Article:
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Horse sanctuary loses lawsuit against Nature Conservancy
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Horse sanctuary loses lawsuit against Nature Conservancy

Conservation easement upheld by state Supreme Court

Horse sanctuary

About 500 horses live at the Black Hills Wild Horse Sanctuary near Hot Springs.

The South Dakota Supreme Court has rejected an attempt by a southern Black Hills wild horse sanctuary to rid itself of a conservation easement.

In an opinion filed Wednesday, the court affirmed an earlier circuit court dismissal of the lawsuit from the Institute of Range and the American Mustang, which operates the Black Hills Wild Horse Sanctuary near Hot Springs.

The sanctuary filed the lawsuit in 2016. The suit alleged that the sanctuary was fraudulently induced into granting a conservation easement in 1998 to The Nature Conservancy, a global nonprofit with an office in Rapid City.

The conservation easement covers approximately 8,300 acres of the sanctuary’s land and prohibits certain uses, to ensure the land will remain in a mostly natural and undeveloped state. In exchange for the easement, The Nature Conservancy paid the sanctuary $230,000, which the sanctuary used to pay off a land mortgage.

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The easement also grants The Nature Conservancy a 50 percent share of the proceeds if a change in conditions ever causes the easement to be extinguished and the land to be sold (the Conservancy would be required to apply its share of the proceeds to another conservation project).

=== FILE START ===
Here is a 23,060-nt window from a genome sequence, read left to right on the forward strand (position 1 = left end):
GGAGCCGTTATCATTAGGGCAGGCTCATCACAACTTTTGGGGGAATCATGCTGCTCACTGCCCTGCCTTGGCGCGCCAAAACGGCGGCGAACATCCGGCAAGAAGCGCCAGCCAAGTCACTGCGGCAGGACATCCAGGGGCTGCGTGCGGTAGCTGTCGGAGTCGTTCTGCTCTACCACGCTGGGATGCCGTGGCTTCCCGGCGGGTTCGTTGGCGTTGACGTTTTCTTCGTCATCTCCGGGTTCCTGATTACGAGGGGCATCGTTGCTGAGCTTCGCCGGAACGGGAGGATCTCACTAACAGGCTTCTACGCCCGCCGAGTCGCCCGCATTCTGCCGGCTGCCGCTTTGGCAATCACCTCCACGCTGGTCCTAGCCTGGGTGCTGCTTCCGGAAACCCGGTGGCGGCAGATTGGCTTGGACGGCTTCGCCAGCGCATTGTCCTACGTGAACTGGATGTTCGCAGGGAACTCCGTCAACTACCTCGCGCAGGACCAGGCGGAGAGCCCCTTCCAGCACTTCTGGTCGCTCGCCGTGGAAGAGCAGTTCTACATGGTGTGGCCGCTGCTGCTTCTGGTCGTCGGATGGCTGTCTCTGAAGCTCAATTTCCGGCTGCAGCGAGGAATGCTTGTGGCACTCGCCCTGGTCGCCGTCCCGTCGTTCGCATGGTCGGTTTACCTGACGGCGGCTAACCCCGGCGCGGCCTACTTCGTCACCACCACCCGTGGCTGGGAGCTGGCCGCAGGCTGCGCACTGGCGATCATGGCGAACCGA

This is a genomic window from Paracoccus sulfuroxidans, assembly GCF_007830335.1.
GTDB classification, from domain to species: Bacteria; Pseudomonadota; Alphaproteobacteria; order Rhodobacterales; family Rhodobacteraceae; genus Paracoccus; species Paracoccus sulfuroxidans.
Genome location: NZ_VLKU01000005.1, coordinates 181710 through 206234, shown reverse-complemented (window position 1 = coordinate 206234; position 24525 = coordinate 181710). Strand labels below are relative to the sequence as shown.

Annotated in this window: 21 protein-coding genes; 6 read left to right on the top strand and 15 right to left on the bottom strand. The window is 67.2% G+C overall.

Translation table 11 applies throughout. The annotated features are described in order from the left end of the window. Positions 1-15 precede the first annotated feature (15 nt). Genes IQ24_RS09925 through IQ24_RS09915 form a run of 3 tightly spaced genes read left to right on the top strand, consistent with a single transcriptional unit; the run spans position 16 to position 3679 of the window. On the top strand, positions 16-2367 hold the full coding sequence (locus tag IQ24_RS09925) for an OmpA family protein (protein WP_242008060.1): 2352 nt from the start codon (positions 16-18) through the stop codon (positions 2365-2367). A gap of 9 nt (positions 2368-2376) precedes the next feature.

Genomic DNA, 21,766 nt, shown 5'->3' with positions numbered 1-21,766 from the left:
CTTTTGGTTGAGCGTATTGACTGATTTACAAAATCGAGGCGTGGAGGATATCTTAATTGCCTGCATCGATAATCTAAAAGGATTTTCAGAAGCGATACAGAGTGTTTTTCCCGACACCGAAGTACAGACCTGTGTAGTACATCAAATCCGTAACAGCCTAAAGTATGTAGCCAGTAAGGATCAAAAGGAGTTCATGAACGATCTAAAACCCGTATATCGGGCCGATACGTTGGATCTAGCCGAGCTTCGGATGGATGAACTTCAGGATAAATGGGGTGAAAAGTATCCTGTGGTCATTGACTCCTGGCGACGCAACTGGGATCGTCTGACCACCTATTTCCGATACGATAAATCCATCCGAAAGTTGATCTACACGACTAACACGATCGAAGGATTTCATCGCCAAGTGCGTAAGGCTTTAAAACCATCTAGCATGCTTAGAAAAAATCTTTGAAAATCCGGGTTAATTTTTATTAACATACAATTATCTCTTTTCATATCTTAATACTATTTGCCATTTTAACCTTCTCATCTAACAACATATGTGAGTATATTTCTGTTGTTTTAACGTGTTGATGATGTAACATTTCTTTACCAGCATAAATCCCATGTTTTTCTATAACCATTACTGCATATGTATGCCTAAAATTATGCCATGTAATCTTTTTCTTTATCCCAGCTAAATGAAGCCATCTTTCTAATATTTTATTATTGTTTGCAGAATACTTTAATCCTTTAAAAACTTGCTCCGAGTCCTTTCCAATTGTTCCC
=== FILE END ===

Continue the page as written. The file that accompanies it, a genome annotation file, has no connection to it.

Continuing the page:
The Supreme Court, in an opinion written by Chief Justice David Gilbertson, identified three main claims in the sanctuary’s lawsuit and rejected all of them.

The sanctuary claimed that The Nature Conservancy obtained the conservation easement by fraud. The Supreme Court found that claim to be false and said the failure of sanctuary founder Dayton Hyde to examine or read the easement deed was “not the action of a reasonable prudent person” and that his failure to determine the content of the deed “must be described as negligence.”

Furthermore, the court found, a six-year statute of limitations precluded the sanctuary from claiming in 2016 that it had been defrauded in 1998.

Regarding the sanctuary’s claim that Hyde entered into the transaction without corporate authority, the court found no supporting evidence. The court also identified a lack of supporting evidence for the sanctuary’s claim that there was a failure of consideration and no meeting of the minds concerning the easement terms granting a property interest to The Nature Conservancy.

Contact Seth Tupper at

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